We observed responses both in patients with PD-L1–positive vulvar SCC and in patients with PD-L1–negative disease. In KEYNOTE-158, a prespecified cutpoint was used to determine tumor PD-L1 expression of CPS ≥1 (where CPS was defined as the number of PD-L1–staining cells divided by the total number of viable tumor cells, multiplied by 100) [
      • Chung H.C.
      • Ros W.
      • Delord J.P.
      • et al.
      Efficacy and safety of pembrolizumab in previously treated advanced cervical cancer: results from the phase II KEYNOTE-158 study.
      ]. Using these criteria, few patients in the cervical or vulvar cohorts had PD-L1–negative tumors: 83% and 84% of patients with vulvar and cervical cancer [
      • Chung H.C.
      • Ros W.
      • Delord J.P.
      • et al.
      Efficacy and safety of pembrolizumab in previously treated advanced cervical cancer: results from the phase II KEYNOTE-158 study.
      ], respectively, had PD-L1–positive tumors. Given the limited number of patients with PD-L1–negative disease in the cervical and vulvar cancer cohorts, it is difficult to assess the influence of PD-L1 expression on response to treatment in either cohort. Notably, prior reports have described PD-L1 expression in approximately 25% of vulvar cancers [
      • Hecking T.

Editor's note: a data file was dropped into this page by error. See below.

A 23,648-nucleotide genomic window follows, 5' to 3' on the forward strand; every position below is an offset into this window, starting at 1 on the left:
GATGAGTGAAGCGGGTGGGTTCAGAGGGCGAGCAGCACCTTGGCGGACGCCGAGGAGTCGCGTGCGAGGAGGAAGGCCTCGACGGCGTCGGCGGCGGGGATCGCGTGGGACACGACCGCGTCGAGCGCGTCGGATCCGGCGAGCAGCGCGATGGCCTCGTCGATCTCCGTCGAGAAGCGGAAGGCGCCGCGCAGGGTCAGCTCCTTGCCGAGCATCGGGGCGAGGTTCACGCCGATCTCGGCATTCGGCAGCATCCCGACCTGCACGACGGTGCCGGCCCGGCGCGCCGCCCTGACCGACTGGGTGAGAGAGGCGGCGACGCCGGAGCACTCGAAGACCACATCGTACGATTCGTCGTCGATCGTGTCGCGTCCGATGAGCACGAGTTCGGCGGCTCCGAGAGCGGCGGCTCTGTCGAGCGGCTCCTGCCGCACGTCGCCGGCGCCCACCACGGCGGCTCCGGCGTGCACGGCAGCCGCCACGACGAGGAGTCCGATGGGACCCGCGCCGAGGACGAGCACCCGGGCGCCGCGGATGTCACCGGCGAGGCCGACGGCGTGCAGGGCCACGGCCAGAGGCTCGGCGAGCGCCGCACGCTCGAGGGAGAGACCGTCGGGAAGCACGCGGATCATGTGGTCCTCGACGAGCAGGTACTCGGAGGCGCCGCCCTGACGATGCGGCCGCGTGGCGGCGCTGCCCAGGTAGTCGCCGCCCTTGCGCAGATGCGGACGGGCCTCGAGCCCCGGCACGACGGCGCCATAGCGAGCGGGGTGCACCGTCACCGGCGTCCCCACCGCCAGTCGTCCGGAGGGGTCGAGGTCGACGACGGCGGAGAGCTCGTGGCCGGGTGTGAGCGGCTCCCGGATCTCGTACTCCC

• Thiesler T.
      • Schiller C.
      • et al.
      Tumoral PD-L1 expression defines a subgroup of poor-prognosis vulvar carcinomas with non-viral etiology.
      ,
      • Choschzick M.
      • Gut A.
      • Fink D.
      PD-L1 receptor expression in vulvar carcinomas is HPV-independent.
      ]. However, it should be noted that those studies included patients across all disease stages [
      • Hecking T.
      • Thiesler T.
      • Schiller C.
      • et al.
      Tumoral PD-L1 expression defines a subgroup of poor-prognosis vulvar carcinomas with non-viral etiology.
      ,
      • Choschzick M.
      • Gut A.
      • Fink D.
      PD-L1 receptor expression in vulvar carcinomas is HPV-independent.
      ], whereas KEYNOTE-158 only included patients with advanced disease. Given that PD-L1 positivity has been associated with worse prognosis in patients with vulvar cancer [
      • Hecking T.
      • Thiesler T.
      • Schiller C.
      • et al.
      Tumoral PD-L1 expression defines a subgroup of poor-prognosis vulvar carcinomas with non-viral etiology.
      ], and that most patients in KEYNOTE-158 had experienced disease progression on prior therapies, it is possible that the KEYNOTE-158 vulvar cohort population may have been enriched for patients with PD-L1–expressing disease. Alternatively, differences in methods of PD-L1 assessment may also have contributed to the difference in reported PD-L1 positivity. It is possible that other biomarkers may be discovered that better predict treatment response in patients with vulvar SCC.
      No unanticipated safety signals were detected among patients with vulvar SCC. The safety results for this cohort were similar to those reported for patients with other cancer types who received pembrolizumab monotherapy [
      • Marabelle A.
      • Fakih M.
      • Lopez J.
      • et al.
      Association of tumour mutational burden with outcomes in patients with advanced solid tumours treated with pembrolizumab: prospective biomarker analysis of the multicohort, open-label, phase 2 KEYNOTE-158 study.
      ,
      • Marabelle A.
      • Le D.T.
      • Ascierto P.A.
      • et al.
      Efficacy of pembrolizumab in patients with noncolorectal high microsatellite instability/mismatch repair-deficient cancer: results from the phase II KEYNOTE-158 study.